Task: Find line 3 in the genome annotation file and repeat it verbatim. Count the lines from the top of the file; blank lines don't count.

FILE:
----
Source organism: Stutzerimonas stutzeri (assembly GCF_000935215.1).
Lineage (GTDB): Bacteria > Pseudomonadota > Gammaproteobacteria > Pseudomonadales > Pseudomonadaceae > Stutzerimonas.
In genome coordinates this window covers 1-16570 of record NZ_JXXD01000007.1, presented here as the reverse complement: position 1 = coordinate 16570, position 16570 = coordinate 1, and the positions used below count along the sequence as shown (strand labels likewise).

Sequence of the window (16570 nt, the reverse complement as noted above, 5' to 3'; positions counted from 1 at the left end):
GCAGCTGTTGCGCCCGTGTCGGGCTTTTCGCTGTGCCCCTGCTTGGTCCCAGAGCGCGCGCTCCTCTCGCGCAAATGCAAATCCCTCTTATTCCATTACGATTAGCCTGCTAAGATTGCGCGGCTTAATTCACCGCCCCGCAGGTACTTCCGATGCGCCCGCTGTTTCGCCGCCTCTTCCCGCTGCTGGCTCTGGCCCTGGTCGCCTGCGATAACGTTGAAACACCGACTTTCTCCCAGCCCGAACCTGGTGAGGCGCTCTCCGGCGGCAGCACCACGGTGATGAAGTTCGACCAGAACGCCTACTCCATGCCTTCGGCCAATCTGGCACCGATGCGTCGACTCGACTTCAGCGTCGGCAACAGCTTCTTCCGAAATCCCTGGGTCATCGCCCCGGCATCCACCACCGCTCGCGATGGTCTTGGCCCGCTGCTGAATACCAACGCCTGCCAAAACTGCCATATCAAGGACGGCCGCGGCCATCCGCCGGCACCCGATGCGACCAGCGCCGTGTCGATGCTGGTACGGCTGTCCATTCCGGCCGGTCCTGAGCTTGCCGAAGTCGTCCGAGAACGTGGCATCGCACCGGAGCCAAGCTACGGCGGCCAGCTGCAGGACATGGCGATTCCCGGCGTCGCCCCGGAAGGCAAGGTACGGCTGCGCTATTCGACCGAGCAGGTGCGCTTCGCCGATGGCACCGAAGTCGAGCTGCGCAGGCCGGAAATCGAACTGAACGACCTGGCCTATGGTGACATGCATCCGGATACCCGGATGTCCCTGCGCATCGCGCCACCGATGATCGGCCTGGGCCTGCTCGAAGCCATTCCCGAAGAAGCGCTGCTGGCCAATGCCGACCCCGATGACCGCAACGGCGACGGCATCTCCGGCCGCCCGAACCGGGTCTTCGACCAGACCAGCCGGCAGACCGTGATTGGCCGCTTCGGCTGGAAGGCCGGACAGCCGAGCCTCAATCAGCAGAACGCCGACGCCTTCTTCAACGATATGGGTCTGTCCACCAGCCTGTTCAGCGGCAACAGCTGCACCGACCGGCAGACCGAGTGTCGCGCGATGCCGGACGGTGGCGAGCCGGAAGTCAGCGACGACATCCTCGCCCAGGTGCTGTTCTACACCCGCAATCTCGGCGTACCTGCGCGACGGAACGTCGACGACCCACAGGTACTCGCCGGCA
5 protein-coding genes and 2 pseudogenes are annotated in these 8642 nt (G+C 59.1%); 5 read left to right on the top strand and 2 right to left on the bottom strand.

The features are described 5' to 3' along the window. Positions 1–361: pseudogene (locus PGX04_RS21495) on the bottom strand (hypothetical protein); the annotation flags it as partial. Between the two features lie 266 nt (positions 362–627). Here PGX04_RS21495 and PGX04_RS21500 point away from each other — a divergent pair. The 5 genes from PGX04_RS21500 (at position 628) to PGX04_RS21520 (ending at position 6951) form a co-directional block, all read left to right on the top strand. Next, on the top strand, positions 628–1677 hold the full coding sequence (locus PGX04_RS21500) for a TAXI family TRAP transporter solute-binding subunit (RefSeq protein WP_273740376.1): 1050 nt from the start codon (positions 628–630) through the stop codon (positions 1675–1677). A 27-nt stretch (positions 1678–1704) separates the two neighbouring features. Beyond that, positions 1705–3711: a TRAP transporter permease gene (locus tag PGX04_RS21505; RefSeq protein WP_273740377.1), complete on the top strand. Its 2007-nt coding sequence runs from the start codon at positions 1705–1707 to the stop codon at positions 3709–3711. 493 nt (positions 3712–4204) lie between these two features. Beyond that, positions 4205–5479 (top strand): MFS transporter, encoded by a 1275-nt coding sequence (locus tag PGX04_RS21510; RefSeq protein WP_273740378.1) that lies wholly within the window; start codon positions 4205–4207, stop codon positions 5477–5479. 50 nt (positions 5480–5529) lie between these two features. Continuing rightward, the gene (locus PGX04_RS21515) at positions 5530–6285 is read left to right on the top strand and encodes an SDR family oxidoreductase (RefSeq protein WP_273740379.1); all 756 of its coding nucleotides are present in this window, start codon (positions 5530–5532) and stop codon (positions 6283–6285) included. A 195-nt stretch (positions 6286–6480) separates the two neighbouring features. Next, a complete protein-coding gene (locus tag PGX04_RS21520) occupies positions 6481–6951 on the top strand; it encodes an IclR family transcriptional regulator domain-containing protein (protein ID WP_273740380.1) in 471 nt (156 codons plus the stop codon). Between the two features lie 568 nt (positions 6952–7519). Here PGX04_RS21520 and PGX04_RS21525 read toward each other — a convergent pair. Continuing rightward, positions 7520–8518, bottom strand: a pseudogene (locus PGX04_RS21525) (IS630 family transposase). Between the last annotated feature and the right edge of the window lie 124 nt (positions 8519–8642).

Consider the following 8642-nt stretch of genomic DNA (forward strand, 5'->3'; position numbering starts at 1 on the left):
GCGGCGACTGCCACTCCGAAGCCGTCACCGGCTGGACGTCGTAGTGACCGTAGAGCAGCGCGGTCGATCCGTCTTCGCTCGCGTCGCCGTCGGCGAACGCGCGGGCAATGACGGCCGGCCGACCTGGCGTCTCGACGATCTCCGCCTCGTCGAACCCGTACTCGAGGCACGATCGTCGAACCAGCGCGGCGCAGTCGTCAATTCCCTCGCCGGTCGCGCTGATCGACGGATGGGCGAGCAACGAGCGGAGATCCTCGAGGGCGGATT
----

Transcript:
In genome coordinates this window covers 1-16570 of record NZ_JXXD01000007.1, presented here as the reverse complement: position 1 = coordinate 16570, position 16570 = coordinate 1, and the positions used below count along the sequence as shown (strand labels likewise).